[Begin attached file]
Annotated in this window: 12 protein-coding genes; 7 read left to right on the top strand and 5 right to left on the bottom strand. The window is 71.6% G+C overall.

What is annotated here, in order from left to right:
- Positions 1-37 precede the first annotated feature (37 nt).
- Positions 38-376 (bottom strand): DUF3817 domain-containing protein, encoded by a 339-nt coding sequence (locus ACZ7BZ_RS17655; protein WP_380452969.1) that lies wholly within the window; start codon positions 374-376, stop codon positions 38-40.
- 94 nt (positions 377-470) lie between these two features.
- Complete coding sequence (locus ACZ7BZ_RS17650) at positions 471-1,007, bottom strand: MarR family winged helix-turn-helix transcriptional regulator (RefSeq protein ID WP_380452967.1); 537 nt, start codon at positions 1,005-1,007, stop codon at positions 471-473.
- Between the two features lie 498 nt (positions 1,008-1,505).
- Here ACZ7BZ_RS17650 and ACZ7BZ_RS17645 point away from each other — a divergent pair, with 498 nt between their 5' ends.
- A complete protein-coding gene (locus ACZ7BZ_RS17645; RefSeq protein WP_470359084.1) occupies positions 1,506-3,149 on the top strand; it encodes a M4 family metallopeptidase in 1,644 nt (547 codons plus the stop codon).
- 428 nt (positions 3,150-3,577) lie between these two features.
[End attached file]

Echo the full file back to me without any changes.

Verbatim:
Annotated in this window: 12 protein-coding genes; 7 read left to right on the top strand and 5 right to left on the bottom strand. The window is 71.6% G+C overall.

What is annotated here, in order from left to right:
- Positions 1-37 precede the first annotated feature (37 nt).
- Positions 38-376 (bottom strand): DUF3817 domain-containing protein, encoded by a 339-nt coding sequence (locus ACZ7BZ_RS17655; protein WP_380452969.1) that lies wholly within the window; start codon positions 374-376, stop codon positions 38-40.
- 94 nt (positions 377-470) lie between these two features.
- Complete coding sequence (locus ACZ7BZ_RS17650) at positions 471-1,007, bottom strand: MarR family winged helix-turn-helix transcriptional regulator (RefSeq protein ID WP_380452967.1); 537 nt, start codon at positions 1,005-1,007, stop codon at positions 471-473.
- Between the two features lie 498 nt (positions 1,008-1,505).
- Here ACZ7BZ_RS17650 and ACZ7BZ_RS17645 point away from each other — a divergent pair, with 498 nt between their 5' ends.
- A complete protein-coding gene (locus ACZ7BZ_RS17645; RefSeq protein WP_470359084.1) occupies positions 1,506-3,149 on the top strand; it encodes a M4 family metallopeptidase in 1,644 nt (547 codons plus the stop codon).
- 428 nt (positions 3,150-3,577) lie between these two features.